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California adopts first statewide green building code

California's building commission adopted the first statewide green building code this week. Environmental groups welcomed the new standards, which mandate water use reductions and waste recycling in new buildings, but were critical of its rating system.

The Living Roof, a 2.5 acre rooftop above the California Academy of Sciences in Golden Gate Park on November 5, 2009. Some say the new 'Calgreen' voluntary rating system clashes with the museum's LEED rating system.

Robert Galbraith/Reuters/File

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California continues to take the national lead in environmental protection. The California Building Standards Commission voted unanimously this week to approve the first statewide green building code.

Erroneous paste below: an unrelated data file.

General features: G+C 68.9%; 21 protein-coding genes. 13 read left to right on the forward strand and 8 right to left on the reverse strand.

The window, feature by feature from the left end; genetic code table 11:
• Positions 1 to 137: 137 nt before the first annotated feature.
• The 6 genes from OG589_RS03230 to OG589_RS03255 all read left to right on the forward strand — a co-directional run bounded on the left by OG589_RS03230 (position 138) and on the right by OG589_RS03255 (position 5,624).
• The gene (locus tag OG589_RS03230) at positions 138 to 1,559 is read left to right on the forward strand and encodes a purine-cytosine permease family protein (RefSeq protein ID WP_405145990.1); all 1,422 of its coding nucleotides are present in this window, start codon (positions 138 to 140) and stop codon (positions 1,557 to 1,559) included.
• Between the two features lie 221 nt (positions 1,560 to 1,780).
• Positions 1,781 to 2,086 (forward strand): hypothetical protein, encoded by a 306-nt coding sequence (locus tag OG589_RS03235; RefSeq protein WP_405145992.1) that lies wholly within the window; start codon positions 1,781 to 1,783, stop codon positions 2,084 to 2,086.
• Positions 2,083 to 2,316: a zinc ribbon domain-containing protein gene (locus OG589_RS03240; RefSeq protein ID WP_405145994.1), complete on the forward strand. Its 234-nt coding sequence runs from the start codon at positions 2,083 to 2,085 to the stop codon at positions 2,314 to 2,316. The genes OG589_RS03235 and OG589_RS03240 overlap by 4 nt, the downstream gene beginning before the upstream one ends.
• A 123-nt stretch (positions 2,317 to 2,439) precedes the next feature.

Taking effect January 2011, the nation's first mandatory green building code – dubbed “CalGreen” – lays out specific constraints for newly constructed buildings. It requires builders to install plumbing that cuts indoor water use by as much as 20 percent, to divert 50 percent of construction waste from landfills to recycling, and to use low-pollutant paints, carpets, and floors. It also mandates inspection of energy systems to ensure that heaters, air conditioners, and other mechanical equipment are working efficiently. And for non-residential buildings, it requires the installation of water meters for different uses.

The code also allows local jurisdictions, from San Francisco to Los Angeles, to retain stricter green building standards, if they already exist, or to adopt stricter versions of the state code if they choose. It's the first state in the nation to mandate a green building code.

Environmental and green building groups largely welcomed the new code, though they took issue with certain aspects of it.


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